Talk:Westminster Bridge

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Encyclopaedic comment and photo?[edit]

OK, to avoid an edit war over this, does anyone else have any views on whether this photograph and caption, together with the text I removed in this edit, have any place in this encyclopaedia? BencherliteTalk 23:15, 29 October 2009 (UTC)

I think it's a fun fact about the bridge. —Preceding unsigned comment added by 203.45.67.108 (talk) 02:23, 30 October 2009 (UTC)
If this light pattern had been covered by a reliable source for some reason, and if the article were large and developed enough for the removed "fun fact" not to be given undue weight merely by its inclusion, I might have advocated its retention (although with no particular fervour; it is, admittedly, rather tasteless). As things stand, I believe that the curiosity in question has no place in the article—or, to answer Bencherlite's question, in this encyclopaedia.
Besides, captions are not supposed to be italicised. Waltham, The Duke of 06:43, 30 October 2009 (UTC)
Absolutely no grounds to include this. Any trefoil window or object will cast a shadow of this shape when the sun's at a particular angle, and the trefoil is a very common motif in Gothic and Gothic Revival monumental and religious architecture. There are thousands of structures to which this fact replies, and no source has ever singled out Westminster Bridge as a particularly significant case. – iridescent 20:00, 30 October 2009 (UTC)

Length of the Westminster Bridge[edit]

Different websites give different dimensions for the Westminster Bridge. 915 feet (279 m) long, 85 feet (26 m) wide, 748 feet (228 m) long, 85 feet (26 m) wide, | 252m long and 25,5m wide, [http://www.lobeg.com/lobeg%5Cwest.html |250m long and so on.

Before fiddling with the display of units, we need to determine, as accurately as possible, the dimensions of the bridge. Michael Glass (talk) 00:57, 17 April 2015 (UTC)

I disagree with your analysis and conclusion. The WP:UITS is unambiguous: "UK engineering-related articles, including all bridges and tunnels, generally use the system of units that the topic was drawn-up in..." Note "all" bridges. Unless you plan to argue that the Victorian era bridge was drawn-up by the Victorian era British architect in metric measures, then, no matter what the actual length, and no matter what units the sources you choose to portray use, the dimensions must be displayed with the prevailing units of the day shown as primary, that is feet first in this case. Timpace (talk) 18:17, 17 April 2015 (UTC)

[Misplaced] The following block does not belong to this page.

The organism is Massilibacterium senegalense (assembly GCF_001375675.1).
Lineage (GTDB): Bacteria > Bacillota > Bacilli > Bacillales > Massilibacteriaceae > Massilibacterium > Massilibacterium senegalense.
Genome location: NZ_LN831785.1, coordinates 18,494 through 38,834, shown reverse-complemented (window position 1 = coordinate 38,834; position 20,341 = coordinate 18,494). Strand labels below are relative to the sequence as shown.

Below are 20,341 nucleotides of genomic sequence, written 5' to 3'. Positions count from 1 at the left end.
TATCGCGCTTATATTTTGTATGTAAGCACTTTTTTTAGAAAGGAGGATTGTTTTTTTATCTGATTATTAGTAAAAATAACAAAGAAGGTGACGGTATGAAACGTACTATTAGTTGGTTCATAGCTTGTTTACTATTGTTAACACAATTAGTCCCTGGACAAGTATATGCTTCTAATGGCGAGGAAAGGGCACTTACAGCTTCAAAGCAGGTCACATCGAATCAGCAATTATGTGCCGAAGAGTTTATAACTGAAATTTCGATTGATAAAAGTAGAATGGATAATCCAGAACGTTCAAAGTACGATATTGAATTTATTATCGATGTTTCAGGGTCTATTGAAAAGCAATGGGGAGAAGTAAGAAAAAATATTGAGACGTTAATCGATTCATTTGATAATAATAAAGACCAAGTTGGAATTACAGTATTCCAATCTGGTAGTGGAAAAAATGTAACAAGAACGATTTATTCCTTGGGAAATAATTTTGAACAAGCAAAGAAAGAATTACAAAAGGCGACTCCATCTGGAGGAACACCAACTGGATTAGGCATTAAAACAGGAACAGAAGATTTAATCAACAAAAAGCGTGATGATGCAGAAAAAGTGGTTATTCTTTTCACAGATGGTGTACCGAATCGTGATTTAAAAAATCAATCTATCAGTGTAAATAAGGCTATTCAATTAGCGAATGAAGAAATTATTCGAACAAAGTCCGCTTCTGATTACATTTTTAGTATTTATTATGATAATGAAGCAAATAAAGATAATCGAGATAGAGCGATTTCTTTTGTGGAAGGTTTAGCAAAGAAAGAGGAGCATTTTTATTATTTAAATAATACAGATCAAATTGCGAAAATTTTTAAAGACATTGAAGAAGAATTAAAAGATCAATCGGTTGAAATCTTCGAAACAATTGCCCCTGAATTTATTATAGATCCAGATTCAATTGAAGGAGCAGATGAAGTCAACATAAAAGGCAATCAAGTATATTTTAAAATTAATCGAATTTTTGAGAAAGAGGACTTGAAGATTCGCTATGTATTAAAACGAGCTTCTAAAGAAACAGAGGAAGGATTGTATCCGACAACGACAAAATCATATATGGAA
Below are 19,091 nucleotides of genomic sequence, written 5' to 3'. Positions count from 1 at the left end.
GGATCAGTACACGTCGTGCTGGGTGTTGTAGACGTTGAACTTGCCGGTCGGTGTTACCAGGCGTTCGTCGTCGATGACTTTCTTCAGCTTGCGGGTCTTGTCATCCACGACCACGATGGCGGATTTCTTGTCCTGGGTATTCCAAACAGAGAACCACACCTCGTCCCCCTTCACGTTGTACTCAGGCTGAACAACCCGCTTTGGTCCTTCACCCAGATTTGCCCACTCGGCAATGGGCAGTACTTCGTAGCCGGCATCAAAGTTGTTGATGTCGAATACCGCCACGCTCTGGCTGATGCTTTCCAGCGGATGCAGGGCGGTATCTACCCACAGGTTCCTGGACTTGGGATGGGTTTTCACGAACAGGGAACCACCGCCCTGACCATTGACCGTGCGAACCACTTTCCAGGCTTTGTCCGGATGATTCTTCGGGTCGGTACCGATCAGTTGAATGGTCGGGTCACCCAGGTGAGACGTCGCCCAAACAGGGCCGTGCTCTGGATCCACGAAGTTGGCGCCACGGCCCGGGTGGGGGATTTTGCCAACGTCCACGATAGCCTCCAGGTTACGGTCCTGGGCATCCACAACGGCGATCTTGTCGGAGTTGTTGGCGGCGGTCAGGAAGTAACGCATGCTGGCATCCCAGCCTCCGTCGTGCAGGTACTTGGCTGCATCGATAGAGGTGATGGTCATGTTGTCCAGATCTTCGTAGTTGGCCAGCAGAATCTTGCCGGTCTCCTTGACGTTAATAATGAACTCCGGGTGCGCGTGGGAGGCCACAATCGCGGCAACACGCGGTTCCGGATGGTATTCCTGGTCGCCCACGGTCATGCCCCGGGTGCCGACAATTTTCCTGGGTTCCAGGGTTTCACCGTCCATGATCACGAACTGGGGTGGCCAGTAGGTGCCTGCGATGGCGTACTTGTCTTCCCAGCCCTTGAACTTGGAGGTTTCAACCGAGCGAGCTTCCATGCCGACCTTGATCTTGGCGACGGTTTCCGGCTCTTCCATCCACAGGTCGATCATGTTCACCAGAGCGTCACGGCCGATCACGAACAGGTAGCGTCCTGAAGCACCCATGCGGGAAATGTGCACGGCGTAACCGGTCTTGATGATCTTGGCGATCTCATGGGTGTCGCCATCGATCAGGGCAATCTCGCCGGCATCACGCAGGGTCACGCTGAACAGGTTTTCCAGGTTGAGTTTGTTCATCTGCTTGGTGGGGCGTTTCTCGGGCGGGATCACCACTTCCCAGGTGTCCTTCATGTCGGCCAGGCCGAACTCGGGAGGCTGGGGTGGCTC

Timpace, you need to be aware of the general sanctions that apply to units of measure on UK articles. Please familiarise yourself with this policy before you do any more edits. Changes to the display of units can only be made when there is consensus. Michael Glass (talk) 09:22, 18 April 2015 (UTC)

There are a number of different estimates of the length of the Westminster Bridge.

  • The first one that came up from a Google search was from London Architecture. [1]. It gave the length as 827 feet (252m).
  • A second website gave both the length and the width in metres. [2]. Length 209 metres, width 37m.
  • A third website gives some very interesting details, but not the overall length and width of the bridge [3]

Revising the article isn't a matter of flipping the display of units, but checking information and making sure that the article is accurate. Michael Glass (talk) 11:49, 18 April 2015 (UTC)

Here are some dimensions given in 19th century books and newspaper articles describing the bridge:

  • Collins' illustrated guide to London and neighbourhood (1871), William Collins, p104. 1160 feet long, 85 feet wide.
  • The World's Guide to London in 1862, Darton and Hodge, p70. 1160 feet long, 85 feet wide.
  • The Popular Guide to London and its Suburbs (1862), Routledge, p108. 1160 feet long, 85 feet wide.
  • The London Times, 3 September 1858, p7. From extreme of abutment to abutment 1160 feet long, 85 feet wide.

Chief archivist (talk) 20:18, 19 April 2015 (UTC)

Total confusion! How could a bridge be 1,150 feet (350 m) long and 85 feet (26 m) wide in the nineteenth century and 827 feet (252 m) today? Something is wrong here.That's a difference in length of just over 100 metres! Michael Glass (talk) 09:31, 20 April 2015 (UTC)